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Nucleic Acids Res. 2017 Mar 17;45(5):2687-2703. doi: 10.1093/nar/gkx064.

TLR4-induced NF-κB and MAPK signaling regulate the IL-6 mRNA stabilizing protein Arid5a.

Author information

1
Laboratory of Immune Regulation, World Premier International Immunology Frontier Research Center, Osaka University, Osaka 565-0871, Japan.
2
Laboratory of System Immunology, World Premier International Immunology Frontier Research Center, Osaka University, Osaka 565-0871, Japan.
3
Central Instrumentation Laboratory, Research Institute of Microbial Diseases, Osaka University, Osaka 565-0871, Japan.
4
Biological Sciences Department, College of Science, King Faisal University, Al-Ahsa 31982, Saudi Arabia.

Abstract

The AT-rich interactive domain-containing protein 5a (Arid5a) plays a critical role in autoimmunity by regulating the half-life of Interleukin-6 (IL-6) mRNA. However, the signaling pathways underlying Arid5a-mediated regulation of IL-6 mRNA stability are largely uncharacterized. Here, we found that during the early phase of lipopolysaccharide (LPS) stimulation, NF-κB and an NF-κB-triggered IL-6-positive feedback loop activate Arid5a gene expression, increasing IL-6 expression via stabilization of the IL-6 mRNA. Subsequently, mitogen-activated protein kinase (MAPK) phosphatase-1 (MKP-1) promotes translocation of AU-rich element RNA-binding protein 1 (AUF-1) from the nucleus to the cytoplasm, where it destabilizes Arid5a mRNA by binding to AU-rich elements in the 3΄ UTR. This results in downregulation of IL-6 mRNA expression. During the late phase of LPS stimulation, p38 MAPK phosphorylates Arid5a and recruits the WW domain containing E3 ubiquitin protein ligase 1 (WWP1) to its complex, which in turn ubiquitinates Arid5a in a K48-linked manner, leading to its degradation. Inhibition of Arid5a phosphorylation and degradation increases production of IL-6 mRNA. Thus, our data demonstrate that LPS-induced NF-κB and MAPK signaling are required to control the regulation of the IL-6 mRNA stabilizing molecule Arid5a. This study therefore substantially increases our understanding of the mechanisms by which IL-6 is regulated.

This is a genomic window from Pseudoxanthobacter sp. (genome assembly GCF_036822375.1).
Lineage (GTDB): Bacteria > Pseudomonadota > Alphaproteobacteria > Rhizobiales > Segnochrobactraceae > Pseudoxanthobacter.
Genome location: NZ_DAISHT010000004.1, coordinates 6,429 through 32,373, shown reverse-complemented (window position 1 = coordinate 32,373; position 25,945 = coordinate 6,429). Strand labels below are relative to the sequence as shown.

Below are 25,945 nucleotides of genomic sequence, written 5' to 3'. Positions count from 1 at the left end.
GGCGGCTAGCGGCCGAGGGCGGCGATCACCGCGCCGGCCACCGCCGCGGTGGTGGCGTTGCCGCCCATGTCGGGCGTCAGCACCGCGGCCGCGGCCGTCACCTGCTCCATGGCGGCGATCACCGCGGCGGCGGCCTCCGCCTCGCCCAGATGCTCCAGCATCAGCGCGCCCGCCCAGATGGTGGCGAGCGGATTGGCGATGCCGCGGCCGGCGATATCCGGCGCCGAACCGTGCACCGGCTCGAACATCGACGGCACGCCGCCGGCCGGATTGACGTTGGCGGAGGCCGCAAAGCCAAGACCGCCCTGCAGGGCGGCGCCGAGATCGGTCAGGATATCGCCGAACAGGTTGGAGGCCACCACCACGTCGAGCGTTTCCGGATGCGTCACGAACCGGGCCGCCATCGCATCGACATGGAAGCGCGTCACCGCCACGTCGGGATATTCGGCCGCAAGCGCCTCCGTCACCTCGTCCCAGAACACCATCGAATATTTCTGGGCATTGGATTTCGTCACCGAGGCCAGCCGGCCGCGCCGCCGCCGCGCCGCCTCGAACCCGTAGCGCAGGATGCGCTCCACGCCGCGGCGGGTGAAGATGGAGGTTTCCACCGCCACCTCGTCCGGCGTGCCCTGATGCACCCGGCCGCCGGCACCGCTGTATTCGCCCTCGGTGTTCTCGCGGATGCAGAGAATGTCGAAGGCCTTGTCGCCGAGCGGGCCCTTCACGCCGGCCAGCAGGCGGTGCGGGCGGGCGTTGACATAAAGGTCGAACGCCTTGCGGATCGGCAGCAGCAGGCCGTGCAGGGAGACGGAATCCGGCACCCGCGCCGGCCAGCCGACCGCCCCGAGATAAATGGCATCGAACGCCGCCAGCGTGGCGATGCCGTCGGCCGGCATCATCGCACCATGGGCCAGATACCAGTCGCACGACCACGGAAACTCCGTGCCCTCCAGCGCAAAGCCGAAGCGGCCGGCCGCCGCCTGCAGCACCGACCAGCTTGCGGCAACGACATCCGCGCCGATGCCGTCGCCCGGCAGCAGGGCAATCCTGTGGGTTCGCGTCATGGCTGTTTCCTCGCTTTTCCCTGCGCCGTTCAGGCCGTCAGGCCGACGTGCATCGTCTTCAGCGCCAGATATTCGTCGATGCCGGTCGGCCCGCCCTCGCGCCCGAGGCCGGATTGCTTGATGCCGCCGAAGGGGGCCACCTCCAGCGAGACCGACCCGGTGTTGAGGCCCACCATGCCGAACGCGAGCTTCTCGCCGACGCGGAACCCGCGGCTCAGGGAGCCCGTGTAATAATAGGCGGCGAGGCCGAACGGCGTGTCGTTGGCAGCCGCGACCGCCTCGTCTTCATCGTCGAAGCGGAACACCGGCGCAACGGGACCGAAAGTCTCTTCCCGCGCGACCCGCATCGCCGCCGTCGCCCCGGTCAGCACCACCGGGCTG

PMID:
28168301
PMCID:
PMC5389518
DOI:
10.1093/nar/gkx064
[Indexed for MEDLINE]
Free PMC Article

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